|Date (day):||3 March 2022|
Series 23, Talk #2
Our journey through the geological, botanical and climatic history of the Malaysian rainforest will start in the southern hemisphere about 350 million years ago when marine sediments are accumulating on the seabed off the northern edge of Gondwana. One hundred and seventy million years pass before a semi-arid land emerges ~20 degrees north of the equator on the southern edge of Asia in the mid-Jurassic (180ma). Then, starting from 150my, we pivot clockwise and travel south until, by mid-Eocene (45ma), we are in the equatorial zone surrounded by rainforest. Thereafter changes in global and regional climate cause the extent of the equatorial rainforest to fluctuate. This is most notable in the last two million years when a cyclic sequence of climate induced glacial and interglacial events periodically lower global sea levels. Lower sea levels change Peninsular Malaysia profoundly as the surrounding seas disappear and what was a peninsula becomes part of the interior of a vast continent known as Sundaland. The change to a continental climate results in a more open forest periodically replacing rainforest and probably led to the extinction of orangutans from mainland SE Asia around the time of the Last Glacial Maximum (~20ka).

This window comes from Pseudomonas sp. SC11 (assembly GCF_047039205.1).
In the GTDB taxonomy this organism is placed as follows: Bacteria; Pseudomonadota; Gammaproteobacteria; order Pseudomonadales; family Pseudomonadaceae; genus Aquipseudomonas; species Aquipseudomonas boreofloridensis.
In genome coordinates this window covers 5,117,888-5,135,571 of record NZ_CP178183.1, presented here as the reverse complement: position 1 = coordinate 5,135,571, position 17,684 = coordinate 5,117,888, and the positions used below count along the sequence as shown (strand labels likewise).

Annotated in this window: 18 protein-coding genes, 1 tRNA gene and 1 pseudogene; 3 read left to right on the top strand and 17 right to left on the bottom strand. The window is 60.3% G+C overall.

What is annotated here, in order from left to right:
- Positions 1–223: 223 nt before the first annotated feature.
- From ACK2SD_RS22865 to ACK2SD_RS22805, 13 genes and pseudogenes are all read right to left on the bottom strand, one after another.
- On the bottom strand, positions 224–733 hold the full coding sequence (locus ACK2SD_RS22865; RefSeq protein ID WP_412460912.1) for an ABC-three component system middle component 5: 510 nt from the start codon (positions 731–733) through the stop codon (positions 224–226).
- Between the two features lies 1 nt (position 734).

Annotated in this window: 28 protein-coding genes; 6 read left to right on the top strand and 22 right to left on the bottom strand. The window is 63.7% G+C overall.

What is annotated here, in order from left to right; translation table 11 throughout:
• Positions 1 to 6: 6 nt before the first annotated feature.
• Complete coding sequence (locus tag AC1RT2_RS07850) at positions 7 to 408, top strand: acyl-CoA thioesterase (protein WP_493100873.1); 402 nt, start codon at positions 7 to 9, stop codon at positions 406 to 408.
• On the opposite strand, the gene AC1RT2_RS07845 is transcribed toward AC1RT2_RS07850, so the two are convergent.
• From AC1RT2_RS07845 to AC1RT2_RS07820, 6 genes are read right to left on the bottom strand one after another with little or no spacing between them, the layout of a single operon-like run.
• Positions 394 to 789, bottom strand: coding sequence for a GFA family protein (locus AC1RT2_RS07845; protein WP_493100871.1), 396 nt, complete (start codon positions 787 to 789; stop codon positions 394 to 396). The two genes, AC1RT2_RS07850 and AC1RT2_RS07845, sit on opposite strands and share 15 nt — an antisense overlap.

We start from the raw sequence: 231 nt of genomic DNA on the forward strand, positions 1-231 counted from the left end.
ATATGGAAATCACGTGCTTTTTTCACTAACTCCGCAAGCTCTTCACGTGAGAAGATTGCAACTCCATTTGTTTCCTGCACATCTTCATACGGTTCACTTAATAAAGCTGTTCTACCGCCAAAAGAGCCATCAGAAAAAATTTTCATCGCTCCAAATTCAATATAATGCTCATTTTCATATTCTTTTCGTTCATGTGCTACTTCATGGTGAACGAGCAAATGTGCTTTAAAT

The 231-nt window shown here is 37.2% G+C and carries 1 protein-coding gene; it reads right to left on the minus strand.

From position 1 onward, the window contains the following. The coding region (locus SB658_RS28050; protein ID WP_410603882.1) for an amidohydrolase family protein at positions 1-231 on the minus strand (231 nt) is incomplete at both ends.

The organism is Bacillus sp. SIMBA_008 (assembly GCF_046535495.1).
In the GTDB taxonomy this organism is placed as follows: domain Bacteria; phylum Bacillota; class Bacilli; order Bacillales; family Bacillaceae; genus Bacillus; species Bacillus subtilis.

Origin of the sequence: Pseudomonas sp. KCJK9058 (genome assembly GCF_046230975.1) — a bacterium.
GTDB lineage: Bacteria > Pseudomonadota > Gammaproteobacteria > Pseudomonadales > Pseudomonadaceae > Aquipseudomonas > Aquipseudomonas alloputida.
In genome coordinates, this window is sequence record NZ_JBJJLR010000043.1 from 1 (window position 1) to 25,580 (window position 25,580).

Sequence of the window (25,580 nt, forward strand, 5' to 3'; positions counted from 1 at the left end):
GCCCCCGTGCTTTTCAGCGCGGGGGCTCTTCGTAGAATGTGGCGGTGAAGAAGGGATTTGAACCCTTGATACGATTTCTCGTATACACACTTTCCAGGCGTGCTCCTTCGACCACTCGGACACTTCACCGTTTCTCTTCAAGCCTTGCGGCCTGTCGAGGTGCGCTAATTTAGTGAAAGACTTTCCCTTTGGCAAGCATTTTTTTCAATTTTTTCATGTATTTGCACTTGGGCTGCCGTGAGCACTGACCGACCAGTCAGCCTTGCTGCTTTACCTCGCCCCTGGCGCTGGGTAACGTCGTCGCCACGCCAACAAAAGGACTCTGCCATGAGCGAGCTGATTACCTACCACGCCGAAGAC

In summary the continental history of Peninsular Malaysia begins with the emergence of a semi-arid land from beneath the Jurassic sea at ~180ma. Rainforests appear in the mid-Eocene (~45ma) but then, rather than being timeless and unchanging, the rainforest is ever-changing as its flora and fauna must adapt to (sometimes rapid) geological and climatic events.
References can be read at or downloaded from this link…
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